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Bluegrass Guitar Lessons: “Big Sandy River” (Advanced)

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[MUSIC]
We're
gonna look at the tune, Big Sandy River as
another sort of vehicle to use,
some of concepts we've talked about with
with this rhythm embellishment.
And, you know, the goal being that these
are theories and
concepts that can be applied.
To a lot of tunes and we'll discover, I'll
play through this and we'll discover some
of the same kinda patterns the way some of
the similar things we discovered in St.
Anne's Reel kinda show up again.
And you know, you can find this in, in a
lot of fiddle tunes.
We're gonna stick with Big Sandy River
here, and I'll play it now.
One
and
two
and
one
two
three.
[MUSIC]
All
right.
That's fun there.
You can also play along with this lead
track as well,
try some of your own things.
A lot of what was going on there was a
general approach that I have with,
with playing a tune.
It's on there twice.
Usually, it's fairly good.
You know, a good common sensical to the
first,
to play the first time you play a tune, as
a rhythm player.
You know, just kinda let it settle.
You know, find the rhythm.
If, if a fiddle player's kicking the tune
of or, or a banjo or mandolin player, or
if it's a vocal thing, just, you know,
just let it sort of find itself.
Part of, part of good rhythm playing,
being a good a good accompanist is,
is being aware of what the groove wants to
be.
Not trying to force it to be anything that
it's not.
And, and so, that was a lot of what I was
doing at, at the, the first, you know,
few chord changes in there was just sort
of trying to feel,
feel the groove of what was going on.
As you do that, then you, you know, then
you begin to feel a little bit
more comfortable, and then you can start
applying some of these things,
and so, it is not unlike a lot of the
other things we talk about here, of.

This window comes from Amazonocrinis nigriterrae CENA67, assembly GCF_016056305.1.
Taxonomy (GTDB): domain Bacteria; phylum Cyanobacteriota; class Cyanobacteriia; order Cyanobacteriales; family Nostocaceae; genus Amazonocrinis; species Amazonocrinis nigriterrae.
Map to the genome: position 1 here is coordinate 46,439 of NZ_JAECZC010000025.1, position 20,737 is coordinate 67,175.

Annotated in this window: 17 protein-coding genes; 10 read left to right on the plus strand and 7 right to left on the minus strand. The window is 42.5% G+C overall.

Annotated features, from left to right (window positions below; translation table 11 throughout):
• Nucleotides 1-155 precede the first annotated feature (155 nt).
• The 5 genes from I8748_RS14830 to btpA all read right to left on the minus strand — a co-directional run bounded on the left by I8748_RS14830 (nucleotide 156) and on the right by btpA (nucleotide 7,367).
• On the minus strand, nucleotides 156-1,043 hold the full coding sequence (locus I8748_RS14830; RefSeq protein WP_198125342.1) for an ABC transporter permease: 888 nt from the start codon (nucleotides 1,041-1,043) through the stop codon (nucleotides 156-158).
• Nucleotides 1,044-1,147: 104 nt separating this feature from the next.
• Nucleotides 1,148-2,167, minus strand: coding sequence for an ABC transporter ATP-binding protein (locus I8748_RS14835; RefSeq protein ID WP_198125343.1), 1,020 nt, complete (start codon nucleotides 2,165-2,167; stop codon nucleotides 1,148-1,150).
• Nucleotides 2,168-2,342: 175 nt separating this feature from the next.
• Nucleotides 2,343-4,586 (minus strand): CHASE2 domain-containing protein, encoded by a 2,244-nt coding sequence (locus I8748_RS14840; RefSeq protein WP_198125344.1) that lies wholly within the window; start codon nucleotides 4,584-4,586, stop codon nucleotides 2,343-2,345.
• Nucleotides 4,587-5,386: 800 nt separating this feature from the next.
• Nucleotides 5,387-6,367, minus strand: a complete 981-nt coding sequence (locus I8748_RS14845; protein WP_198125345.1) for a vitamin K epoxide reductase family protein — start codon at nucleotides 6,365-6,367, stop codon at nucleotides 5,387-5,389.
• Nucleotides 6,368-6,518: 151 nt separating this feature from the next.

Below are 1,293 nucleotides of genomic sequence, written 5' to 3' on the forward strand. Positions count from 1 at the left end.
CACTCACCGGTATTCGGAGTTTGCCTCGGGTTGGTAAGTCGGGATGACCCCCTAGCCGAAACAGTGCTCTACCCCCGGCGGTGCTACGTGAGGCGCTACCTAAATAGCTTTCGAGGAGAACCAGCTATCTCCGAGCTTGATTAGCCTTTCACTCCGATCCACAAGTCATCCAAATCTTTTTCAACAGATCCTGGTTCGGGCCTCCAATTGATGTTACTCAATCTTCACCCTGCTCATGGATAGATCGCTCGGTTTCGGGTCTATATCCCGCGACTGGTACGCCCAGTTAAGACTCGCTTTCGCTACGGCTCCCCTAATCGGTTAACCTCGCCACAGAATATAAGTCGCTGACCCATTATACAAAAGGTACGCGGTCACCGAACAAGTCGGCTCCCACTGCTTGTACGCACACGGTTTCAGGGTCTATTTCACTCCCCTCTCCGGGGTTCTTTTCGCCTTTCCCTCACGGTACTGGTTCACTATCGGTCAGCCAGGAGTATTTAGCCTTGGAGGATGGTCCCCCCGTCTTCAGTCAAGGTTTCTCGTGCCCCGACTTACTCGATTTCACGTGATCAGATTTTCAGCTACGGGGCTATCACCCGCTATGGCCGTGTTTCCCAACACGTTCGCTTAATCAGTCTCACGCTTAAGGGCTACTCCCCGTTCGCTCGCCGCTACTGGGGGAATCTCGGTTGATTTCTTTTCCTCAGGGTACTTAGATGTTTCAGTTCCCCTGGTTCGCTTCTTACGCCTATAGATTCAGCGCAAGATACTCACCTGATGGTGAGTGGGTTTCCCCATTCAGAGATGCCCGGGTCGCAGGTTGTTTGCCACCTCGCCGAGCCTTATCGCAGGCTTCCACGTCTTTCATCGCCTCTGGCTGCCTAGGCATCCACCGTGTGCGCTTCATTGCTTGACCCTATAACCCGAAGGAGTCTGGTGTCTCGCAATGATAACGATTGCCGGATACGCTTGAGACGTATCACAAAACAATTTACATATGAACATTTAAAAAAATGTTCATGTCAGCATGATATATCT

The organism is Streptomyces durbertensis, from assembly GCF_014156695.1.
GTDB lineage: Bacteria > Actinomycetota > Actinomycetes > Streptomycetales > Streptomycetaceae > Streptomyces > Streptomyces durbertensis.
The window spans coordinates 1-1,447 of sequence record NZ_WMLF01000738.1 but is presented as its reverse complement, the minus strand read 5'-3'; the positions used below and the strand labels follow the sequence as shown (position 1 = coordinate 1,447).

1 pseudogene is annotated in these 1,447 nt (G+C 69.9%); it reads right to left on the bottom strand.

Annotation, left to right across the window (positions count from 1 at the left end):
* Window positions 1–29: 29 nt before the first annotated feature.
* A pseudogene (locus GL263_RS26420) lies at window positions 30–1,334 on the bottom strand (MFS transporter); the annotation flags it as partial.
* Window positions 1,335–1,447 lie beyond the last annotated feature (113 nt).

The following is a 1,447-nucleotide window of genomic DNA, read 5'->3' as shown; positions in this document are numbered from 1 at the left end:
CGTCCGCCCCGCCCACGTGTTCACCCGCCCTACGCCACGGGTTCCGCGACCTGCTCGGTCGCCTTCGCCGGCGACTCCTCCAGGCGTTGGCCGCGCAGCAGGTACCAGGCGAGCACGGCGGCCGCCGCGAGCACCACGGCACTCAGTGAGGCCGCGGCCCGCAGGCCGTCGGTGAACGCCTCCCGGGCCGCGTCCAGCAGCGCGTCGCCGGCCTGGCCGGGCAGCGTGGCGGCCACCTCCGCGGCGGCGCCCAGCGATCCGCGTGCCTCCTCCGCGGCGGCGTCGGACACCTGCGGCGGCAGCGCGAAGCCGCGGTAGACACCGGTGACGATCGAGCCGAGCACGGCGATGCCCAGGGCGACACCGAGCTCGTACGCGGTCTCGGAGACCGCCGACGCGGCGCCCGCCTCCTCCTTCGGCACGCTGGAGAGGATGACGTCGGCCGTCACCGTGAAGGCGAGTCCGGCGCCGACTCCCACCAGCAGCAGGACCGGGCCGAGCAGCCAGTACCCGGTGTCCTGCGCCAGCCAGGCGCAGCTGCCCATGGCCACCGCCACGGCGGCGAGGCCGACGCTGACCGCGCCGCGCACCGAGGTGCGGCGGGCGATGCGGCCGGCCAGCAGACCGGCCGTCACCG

You know, feeling comfortable and then
jumping into the exercise or tune or
whatever you're doing.
And so I find that that's a good,
a good sensical way to approach playing
embellished kind of rhythm as well.
So, one of the things that were going on
there, you know, it's a,
a neat little melodic twist in, in Big
Sandy River is that.
[MUSIC]
That little chromatic.
So, you know, it's, it's fun as a rhythm
player to kind of embellish with that so.
[MUSIC]
Or.
[MUSIC]
That kind of moves me up to this position.
[MUSIC]
That's basically still kind of working
out of the f position.
We've got our capo over here on the key of
a.
[MUSIC]
And so now that we've moved up
to this position on the neck, you know,
that five, seven chord there, we'll just
refer to that to, you know, basically have
a g shape, that's a d shape.
[MUSIC]
You know,
that kind of works us into these more
closed positions.
That was something that happened in there.
I was using some pedalling.
One of the things about the b part of that
is that you've got this.
[MUSIC]
This real kinda notey.
[MUSIC]
You know, that sorta climbs and climbs and
climbs, and it's some of that tension
release thing that we talked about.
And, so substitutions using suspensions,
works really well.
[MUSIC]
The the.
[MUSIC]
Starting that, that b part with a,
with a dominant seven.
[MUSIC]
Kind of a G seven.
[MUSIC]
And then when it goes to the four chord.
[MUSIC]
Keeping that.
[MUSIC]
And then.
[MUSIC]
Making that
that sort of five over seven sound.
[MUSIC]
You know,
still kinda working basically out of our
major scale sort of theory.
[MUSIC]
If
you wanted to you could continue to, you
know, descend.
[MUSIC]
Which sets up the next half.
[MUSIC]
There's
a diminish that leads up back up to the
five chord, raise up a half step.
[MUSIC]
You know, those, those are ways to sort of
again finding these patterns of and, and,
and using some of these concepts.
I did a lot of walking around the melody
that time.
Like I said.
[MUSIC]
There's a lot of things a, a lot about
the melody of Big sandy RIver that, that I
like for, for that kind of approach.
You know, as the good thing about the
tension, the tension chords.
[MUSIC]
They kinda just hang
there while the melody's kinda busy.
And, when the melody's not so busy but a
little more defined.
[MUSIC]
Then you can
kinda have some fun with that.
[MUSIC]
You know, kinda playing along with it.
Almost playing kinda of a descant or a, or
a sort of an alternate version along with
it, and it can be kind of fun to do that.
There are a lot of different things you
can do, and
it's we'll move on to another tune now we
will discover some of these same things
but enjoy Big Sandy River there, I look
forward to hearing some some good videos,
video submissions with this song.
[MUSIC]